Sourdough French Toast with Maple and Cinnamon

French toast enjoys a wide and varied history,  and food history enthusiasts will find that the combination of beaten egg, day-old bread and good seasonings pop up in the traditional cooking of peoples across the globe, from Germany to Brazil, and is first referenced in Apicius – a collection of Roman recipes first recorded in the late 4th century.  And why not? It’s a perfect use for day-old bread, where its very staleness equates to an improved result.

For us, sourdough French Toast is a compromise foods in many ways.  We don’t often consume sweeteners, natural or otherwise; after all, sweeteners were rarely used among populations thriving on their native, traditional diets outside of celebratory ritual1, but, from time to time, we indulge – and this recipe is no exception.  It’s wickedly indulgent – combining the richness of eggs and cream with the sweetness of maple syrup; moreover it’s a good source of manganese2 – a nutrient that plays a critical role in many biological functions but is particularly important in bone formation, healing and collagen formation.  Maple syrup, particularly the darker and cloudier syrups, offer some antioxidant activity3. That said, it is still a concentrated sweetener, natural as it may be, and should be used with a wise and thrifty hand.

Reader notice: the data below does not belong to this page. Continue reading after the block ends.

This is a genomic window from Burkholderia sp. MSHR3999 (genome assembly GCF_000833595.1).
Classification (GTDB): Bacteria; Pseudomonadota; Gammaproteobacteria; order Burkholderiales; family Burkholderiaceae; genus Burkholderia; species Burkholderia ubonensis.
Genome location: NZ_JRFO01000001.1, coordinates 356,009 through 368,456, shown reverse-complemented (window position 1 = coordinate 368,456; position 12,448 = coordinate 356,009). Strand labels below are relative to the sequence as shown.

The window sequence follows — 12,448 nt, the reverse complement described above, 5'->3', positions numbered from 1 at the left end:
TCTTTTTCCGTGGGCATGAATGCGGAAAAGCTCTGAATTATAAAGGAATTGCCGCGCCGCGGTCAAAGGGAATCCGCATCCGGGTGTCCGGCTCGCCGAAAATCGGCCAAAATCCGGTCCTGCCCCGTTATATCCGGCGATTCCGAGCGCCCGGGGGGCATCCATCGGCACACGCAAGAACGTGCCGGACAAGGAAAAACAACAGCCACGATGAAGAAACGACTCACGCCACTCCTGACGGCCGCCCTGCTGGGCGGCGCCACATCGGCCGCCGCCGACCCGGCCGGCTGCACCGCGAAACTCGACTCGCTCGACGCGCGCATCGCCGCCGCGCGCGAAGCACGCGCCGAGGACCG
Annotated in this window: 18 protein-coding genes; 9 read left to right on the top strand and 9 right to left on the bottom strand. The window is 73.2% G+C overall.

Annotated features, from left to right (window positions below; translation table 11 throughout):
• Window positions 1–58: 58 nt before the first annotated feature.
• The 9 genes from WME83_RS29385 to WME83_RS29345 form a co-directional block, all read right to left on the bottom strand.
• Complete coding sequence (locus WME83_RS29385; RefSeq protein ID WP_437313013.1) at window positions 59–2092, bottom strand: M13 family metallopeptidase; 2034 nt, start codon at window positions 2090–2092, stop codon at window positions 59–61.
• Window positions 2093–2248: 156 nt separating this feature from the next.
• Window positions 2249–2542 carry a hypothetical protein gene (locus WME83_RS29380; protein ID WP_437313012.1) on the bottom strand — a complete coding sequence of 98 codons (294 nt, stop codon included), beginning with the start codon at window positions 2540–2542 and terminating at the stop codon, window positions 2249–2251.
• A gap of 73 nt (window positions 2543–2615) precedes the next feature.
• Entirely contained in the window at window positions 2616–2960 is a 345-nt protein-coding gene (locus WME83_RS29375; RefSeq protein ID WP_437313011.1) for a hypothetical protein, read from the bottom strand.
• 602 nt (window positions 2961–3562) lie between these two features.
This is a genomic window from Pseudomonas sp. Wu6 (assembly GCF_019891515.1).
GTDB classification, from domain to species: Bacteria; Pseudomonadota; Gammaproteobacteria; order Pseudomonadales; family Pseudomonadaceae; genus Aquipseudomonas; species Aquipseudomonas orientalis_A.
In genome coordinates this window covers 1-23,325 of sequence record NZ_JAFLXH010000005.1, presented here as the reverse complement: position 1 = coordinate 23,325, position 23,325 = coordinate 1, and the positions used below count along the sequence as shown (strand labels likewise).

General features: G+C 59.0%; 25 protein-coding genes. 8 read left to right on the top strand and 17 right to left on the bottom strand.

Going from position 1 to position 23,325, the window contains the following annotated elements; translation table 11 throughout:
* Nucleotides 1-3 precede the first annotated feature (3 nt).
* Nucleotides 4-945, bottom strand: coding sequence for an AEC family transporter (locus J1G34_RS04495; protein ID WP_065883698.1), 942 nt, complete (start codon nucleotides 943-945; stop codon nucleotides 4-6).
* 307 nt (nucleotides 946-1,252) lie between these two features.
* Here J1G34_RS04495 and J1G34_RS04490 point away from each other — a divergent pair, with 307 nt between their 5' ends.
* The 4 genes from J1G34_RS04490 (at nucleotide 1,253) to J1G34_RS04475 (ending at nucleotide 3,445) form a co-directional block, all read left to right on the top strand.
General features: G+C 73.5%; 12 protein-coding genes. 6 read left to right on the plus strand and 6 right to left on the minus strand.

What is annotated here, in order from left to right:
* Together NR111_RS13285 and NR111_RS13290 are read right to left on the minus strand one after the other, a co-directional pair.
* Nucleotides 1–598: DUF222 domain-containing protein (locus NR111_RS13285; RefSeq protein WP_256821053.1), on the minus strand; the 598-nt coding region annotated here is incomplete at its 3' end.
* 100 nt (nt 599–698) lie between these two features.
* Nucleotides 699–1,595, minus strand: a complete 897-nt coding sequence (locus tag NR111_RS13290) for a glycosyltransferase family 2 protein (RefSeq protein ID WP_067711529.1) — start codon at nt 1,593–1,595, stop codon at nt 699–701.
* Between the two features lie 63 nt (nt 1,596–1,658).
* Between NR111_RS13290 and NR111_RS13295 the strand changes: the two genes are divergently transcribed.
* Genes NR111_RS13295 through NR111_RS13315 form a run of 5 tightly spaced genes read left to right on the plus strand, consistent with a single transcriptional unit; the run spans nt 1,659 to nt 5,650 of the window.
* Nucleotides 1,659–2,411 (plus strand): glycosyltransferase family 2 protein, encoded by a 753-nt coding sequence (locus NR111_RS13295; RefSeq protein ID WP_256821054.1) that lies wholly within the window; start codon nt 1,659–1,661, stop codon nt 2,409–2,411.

sourdough french toast: the recipe

By Jenny Published: April 27, 2010

  • Yield: about six to eight servings
  • Prep: about 20 to 25 min

This version of french toast makes use of sourdough bread with its wonderful and rich tartness, pairing it against a sweetness provided by maple syrup. I find that grade B maple syrup offers a more complex flavor for a better price than grade A maple syrup, and recommend it in this and in other recipes (mmm … sprouted spelt shortbread.) Of course, one could omit maple syrup entirely from this recipe and serve it unsweetened, perhaps paired only with fruit and fresh cream for an equally charming breakfast.


  • 6 to 8 large slices wholegrain sourdough bread (about 1/2-inch thick), preferably day-old or stale)
  • 4 eggs (beaten)
  • 1/2 cup whole milk
  • up to 2 tbsp grade b maple syrup (if desired)
  • 1/2 tsp vanilla extract
  • 1/2 tsp ground cinnamon
  • dash unrefined sea salt
  • clarified butter or ghee (for frying)


  1. Line a baking dish with six to eight slices whole grain sourdough bread cut 1/2-inch thick.
  2. In a separate bowl, whisk grade beaten eggs, whole milk and maple syrup together with cinnamon, vanilla extract and a dash unrefined sea salt until thoroughly combined.
  3. Pour the seasoned and sweeten egg mixture over the sliced sourdough bread and allow the slices to soak for about five to ten minutes.
  4. In the meantime, heat a tablespoon of the clarified butter in a skillet over a medium-high flame until it melts, then reduce the heat to medium before gently adding soaked bread into the hot fat.
  5. Gently fry the bread on one side for about two minutes, or until it browns, then flip it to fry the other side for two minutes or so.
  6. Plate and serve hot with nuts, fruit, maple syrup, honey, yogurt or cream as desired.

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What people are saying

  1. Jenny says

    Ida –